Saturday, June 11, 2005
How I became PIT KING! (confessions of a BBQ addict)
Fortunately, my backyard is ideal for this. Although small, it is very secluded, thanks to a long neglected fence line that includes 5 trees, a number of shrubs, and a thick quilt of ivy and wild grape covering the ancient chain link fence. In the summer this dense foliage blocks out most of the light from the neighboring security and street lights, giving it a country feel. Throw in the fire pit and some Tiki torches, and it is also a great place to throw a cookout, which we do frequently. In addition to my smoker and grill, my little outdoor party kitchen also features a 3 burner lp stove, and a small fridge for keeping the beer and pop ever ready.
While outdoor cooking is now a necessity for me, it is my father who is responsible for my BBQ addiction. Actually, Dad came to outdoor cooking rather late in life. When I was growing up, he never much cared to cook out. But Dad was an incurable gadget guy. And while I was away at college, he started to hear friends talk about this wonderful new invention called a Weber Kettle. Of course, the folks had to try it, and suddenly, Dad was an outdoor cook par excellance. Not just your standard burgers and hot dogs, mind you. Chicken quarters, steaks, chops, pot roasts, picnic hams, and especially turkeys, all got the Weber touch. Winter, summer, spring, fall, mattered not. Neither rain, nor snow, nor sleet, nor hail became Dad's personal BBQ motto. In my entire life there is one picture I most regret not taking. It's the one of Dad in Bermuda shorts and T-shirt, standing just inside the half open garage door, tending to the Christmas turkey as his trusty Weber blazes away in the midst of a near blizzard.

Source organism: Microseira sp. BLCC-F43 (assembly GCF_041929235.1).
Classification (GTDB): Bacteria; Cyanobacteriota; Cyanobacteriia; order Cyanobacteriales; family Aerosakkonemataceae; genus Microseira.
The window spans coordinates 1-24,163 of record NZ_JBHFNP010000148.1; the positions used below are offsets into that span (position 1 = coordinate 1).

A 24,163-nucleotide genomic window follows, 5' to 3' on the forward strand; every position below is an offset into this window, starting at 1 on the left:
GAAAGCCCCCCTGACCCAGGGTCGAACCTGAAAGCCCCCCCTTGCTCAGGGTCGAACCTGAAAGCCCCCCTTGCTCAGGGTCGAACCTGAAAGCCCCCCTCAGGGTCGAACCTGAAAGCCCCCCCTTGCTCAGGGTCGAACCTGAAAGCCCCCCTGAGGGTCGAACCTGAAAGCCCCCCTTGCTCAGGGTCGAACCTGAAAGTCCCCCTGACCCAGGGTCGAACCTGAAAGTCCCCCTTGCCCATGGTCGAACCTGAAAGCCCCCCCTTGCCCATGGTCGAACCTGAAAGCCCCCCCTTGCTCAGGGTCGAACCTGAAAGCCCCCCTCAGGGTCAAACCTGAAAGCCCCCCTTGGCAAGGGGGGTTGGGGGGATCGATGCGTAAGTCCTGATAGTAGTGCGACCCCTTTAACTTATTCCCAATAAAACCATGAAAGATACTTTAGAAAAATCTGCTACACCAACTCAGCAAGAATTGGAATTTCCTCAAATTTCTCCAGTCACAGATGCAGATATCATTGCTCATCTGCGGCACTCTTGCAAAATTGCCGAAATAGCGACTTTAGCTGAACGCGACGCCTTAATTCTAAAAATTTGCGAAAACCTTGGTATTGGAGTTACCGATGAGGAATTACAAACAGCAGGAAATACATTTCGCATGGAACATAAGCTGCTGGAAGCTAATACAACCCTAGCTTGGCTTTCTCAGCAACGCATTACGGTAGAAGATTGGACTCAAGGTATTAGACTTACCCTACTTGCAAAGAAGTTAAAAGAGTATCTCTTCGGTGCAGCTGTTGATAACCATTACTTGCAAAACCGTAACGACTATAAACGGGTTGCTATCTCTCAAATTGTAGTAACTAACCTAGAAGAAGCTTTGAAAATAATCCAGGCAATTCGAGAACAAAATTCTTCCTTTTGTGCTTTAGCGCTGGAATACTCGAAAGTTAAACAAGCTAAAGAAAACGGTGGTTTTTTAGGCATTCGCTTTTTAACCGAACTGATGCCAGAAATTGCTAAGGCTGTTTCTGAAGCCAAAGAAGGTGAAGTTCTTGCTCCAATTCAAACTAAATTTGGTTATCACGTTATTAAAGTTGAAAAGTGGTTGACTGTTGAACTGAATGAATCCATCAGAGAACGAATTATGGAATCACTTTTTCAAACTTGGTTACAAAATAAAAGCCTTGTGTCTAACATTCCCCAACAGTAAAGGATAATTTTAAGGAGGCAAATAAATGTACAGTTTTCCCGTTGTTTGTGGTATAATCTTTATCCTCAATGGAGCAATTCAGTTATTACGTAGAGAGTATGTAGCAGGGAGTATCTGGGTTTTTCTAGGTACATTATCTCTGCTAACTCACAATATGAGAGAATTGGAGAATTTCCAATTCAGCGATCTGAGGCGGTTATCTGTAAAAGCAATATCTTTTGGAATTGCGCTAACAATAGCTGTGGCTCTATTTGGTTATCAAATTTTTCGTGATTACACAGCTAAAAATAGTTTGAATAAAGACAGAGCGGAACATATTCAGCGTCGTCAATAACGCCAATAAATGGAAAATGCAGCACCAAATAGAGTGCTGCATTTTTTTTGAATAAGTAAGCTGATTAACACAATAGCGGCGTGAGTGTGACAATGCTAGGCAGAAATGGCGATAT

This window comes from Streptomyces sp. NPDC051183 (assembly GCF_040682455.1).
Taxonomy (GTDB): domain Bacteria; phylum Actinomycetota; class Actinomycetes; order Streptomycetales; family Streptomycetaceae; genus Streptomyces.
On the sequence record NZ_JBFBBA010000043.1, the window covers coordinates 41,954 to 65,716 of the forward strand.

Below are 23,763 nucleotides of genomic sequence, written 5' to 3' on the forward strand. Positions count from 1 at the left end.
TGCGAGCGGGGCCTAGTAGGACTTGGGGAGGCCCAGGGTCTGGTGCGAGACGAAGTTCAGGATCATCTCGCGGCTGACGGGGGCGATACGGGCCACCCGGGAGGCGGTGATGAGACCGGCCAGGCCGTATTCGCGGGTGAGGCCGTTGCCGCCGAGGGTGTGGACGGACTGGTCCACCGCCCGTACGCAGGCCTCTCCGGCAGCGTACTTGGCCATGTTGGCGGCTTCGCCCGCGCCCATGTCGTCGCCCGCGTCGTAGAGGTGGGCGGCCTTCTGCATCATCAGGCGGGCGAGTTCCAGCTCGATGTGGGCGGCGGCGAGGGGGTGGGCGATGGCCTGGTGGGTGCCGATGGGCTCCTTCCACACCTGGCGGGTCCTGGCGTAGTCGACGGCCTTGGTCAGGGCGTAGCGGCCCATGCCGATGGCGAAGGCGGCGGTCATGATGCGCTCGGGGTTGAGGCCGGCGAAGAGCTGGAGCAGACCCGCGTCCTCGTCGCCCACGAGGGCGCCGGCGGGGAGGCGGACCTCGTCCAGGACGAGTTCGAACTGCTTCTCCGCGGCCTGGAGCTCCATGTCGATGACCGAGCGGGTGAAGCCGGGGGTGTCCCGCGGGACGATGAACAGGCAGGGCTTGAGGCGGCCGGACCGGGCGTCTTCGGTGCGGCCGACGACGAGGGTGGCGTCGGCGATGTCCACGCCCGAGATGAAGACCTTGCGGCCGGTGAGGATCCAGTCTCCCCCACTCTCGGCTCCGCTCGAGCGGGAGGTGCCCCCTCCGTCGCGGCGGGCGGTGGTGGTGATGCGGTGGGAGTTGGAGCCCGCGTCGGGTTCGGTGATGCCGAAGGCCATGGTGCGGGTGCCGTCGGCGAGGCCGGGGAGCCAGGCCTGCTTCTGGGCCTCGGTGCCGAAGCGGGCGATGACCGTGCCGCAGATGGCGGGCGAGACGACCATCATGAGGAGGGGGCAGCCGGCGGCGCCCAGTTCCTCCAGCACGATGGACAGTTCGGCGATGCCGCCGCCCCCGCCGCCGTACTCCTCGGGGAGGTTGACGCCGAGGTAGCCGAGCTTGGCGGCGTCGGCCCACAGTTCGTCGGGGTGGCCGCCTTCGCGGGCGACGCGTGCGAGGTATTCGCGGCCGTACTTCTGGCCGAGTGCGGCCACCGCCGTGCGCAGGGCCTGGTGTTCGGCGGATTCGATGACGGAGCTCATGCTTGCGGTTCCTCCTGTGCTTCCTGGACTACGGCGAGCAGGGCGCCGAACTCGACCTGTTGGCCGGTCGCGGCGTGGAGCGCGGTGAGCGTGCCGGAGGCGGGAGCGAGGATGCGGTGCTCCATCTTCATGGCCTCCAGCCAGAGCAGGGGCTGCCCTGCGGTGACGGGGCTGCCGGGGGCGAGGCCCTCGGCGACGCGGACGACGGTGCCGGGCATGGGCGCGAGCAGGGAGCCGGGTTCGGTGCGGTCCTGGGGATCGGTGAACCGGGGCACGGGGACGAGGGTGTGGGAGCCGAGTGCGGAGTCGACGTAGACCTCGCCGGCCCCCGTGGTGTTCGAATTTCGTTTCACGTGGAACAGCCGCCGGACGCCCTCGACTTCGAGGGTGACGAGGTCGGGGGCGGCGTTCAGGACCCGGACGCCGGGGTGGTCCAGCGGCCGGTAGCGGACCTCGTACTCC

When Attilla the Hen and I married, one of the first presents my parents bought us was a Weber of our very own. Within months, we had spread the addiction to our entire church. Soon, no church dinner went without ham and turkey cooked on Webers. Then, someone at church converted their home from oil heat to gas. The oil tank was immediately salvaged and turned into a hog roaster by one of the men. Every year thereafter, Sunday dinner at the annual church campout consisted of a hog roast.
So, you see, my addiction to artery clogging food with a hint of smoke is long and pervasive. Hopefully, no one will try to cure the addiction anytime soon!
Over the next couple of weeks, I hope to post some of my best large group cookout recipes on the Church Potluck site, so be sure to check there!
Now cooking at the Church Potluck: Pulled Pork BBQ